The quote was for a minimum of 1 year coverage, and I was quoted $2000. This is comparable to the plan from Integra Global that includes the American option. But with Integra Global, I have two great options which I took advantage of:
- A 6-month payment period instead of 1 year (because do digital nomads plan a year ahead of time? Hell no.)
- The option not to include coverage in the US, which cut my premium in half.
Then I applied to another international health insurance I’d heard of, IMG Global, also known for selling travel insurance. The price for the same level of coverage at IMG that I have now through Integra Global: $1,965 USD Four times as much as I’m paying now.
Another surprise for the uninitiated American: American insurance companies are notorious worldwide for finding loopholes and fine print that mean that you are not eligible for a claim reimbursement in the way you thought.
Again, if you’re American you think this is just normal. If you’re from other countries, you find it really, really messed up. Because it is.
The Digital Nomad Health Care Method Known as “Taking Your Chances”
I also know a lot of digital nomads, particularly American digital nomads, who do not have any insurance at all. The reason for this is that health care in Asia and most other countries tends to be pretty affordable out of pocket.
Another reason is that many Americans are used to not being insured, as a lot of Americans have been uninsured in past decades. Plus, most young people tend to believe they are invincible, and don’t consider the possibility of accidents or a sudden health problem that could necessitate something seriously costly, such as being on life support for weeks or months, needing physical therapy long-term, or needing cancer treatment.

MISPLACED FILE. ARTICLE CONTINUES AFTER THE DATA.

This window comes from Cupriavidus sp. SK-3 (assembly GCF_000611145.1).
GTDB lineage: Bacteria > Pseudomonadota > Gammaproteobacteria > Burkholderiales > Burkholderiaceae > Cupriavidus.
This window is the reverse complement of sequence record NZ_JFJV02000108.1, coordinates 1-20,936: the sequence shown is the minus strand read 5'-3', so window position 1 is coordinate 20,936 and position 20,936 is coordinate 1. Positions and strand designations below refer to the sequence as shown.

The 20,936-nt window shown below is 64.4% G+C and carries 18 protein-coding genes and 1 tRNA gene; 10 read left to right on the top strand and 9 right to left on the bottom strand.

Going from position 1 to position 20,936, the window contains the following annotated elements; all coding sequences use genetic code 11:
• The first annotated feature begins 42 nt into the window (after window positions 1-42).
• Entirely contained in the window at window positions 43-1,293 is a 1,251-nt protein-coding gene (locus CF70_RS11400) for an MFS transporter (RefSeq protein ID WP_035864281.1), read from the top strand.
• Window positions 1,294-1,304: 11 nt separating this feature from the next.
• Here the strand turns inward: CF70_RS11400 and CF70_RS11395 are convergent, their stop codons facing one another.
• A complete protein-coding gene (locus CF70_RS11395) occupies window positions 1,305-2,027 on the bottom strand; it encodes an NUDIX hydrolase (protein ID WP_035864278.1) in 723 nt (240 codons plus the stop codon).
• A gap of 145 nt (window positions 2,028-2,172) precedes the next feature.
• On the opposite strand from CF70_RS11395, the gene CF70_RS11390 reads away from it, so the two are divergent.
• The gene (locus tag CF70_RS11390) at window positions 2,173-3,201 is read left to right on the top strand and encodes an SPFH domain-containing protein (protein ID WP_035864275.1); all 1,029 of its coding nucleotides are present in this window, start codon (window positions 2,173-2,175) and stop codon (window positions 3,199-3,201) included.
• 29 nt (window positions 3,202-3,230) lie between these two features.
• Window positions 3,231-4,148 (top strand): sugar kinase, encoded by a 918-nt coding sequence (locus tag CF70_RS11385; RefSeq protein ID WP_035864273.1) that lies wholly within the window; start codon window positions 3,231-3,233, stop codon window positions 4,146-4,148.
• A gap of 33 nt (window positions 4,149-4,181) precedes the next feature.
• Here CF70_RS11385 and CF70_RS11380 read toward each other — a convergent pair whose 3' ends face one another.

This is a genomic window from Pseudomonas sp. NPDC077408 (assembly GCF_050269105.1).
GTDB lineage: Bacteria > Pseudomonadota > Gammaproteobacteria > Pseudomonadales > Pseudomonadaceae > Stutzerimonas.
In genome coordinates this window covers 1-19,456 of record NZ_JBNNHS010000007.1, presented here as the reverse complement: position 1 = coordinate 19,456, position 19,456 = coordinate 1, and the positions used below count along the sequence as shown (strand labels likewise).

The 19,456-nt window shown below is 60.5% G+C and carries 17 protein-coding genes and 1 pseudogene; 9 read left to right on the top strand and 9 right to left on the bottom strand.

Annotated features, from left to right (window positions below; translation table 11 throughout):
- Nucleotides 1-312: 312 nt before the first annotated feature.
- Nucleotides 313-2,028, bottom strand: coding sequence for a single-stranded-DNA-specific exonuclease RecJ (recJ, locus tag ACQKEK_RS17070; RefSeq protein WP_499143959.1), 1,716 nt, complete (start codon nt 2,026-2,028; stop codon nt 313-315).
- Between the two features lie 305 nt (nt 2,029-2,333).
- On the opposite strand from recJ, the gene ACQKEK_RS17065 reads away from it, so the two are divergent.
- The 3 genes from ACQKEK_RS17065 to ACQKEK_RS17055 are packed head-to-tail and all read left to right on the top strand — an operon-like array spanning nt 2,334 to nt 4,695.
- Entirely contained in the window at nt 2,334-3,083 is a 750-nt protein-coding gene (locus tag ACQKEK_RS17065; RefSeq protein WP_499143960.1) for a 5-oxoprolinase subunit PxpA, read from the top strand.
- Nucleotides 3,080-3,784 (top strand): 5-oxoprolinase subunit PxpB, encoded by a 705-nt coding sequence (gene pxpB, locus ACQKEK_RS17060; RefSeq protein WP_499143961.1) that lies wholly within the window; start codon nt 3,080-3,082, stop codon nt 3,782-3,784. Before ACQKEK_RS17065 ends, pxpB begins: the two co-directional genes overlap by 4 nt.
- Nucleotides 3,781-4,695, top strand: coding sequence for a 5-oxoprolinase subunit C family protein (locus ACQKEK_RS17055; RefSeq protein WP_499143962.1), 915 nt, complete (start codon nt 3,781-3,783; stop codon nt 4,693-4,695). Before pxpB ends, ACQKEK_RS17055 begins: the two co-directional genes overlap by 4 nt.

If you’re American, you can’t just fly home to get this treatment if you’re not insured back home. In fact, if you’re not insured in the US, that’s exactly what you shouldn’t do, since it’s the most expensive option internationally by a long haul. Not convinced? Okay then. Here’s another reason you should get insured.
Trapped in the Hospital?
In the US, no one is given the bill when they leave the hospital as if they’re leaving a hotel after a nice stay. Instead, the bill is sent to your house. If you can’t pay, you just get bill collectors herenging you forever. But you don’t get retained at the hospital.
Things don’t work the American way abroad. It’s their country and their (possibly warped) rules. In some countries in Asia, you are stuck at the hospital until you pay. Seriously. They won’t let you leave until you pay your bill.
Eventually they probably will, but either way, this is not a good situation to be in. This happened to a friend of mine in South Korea, and his family ended up raising money for him using crowd funding in order to pay his medical bills and have him released.
I should add that South Korea has extremely reasonable health care fees. But this friend had a very rare, seriously life-threatening condition that required long-term care and life support for a period of time.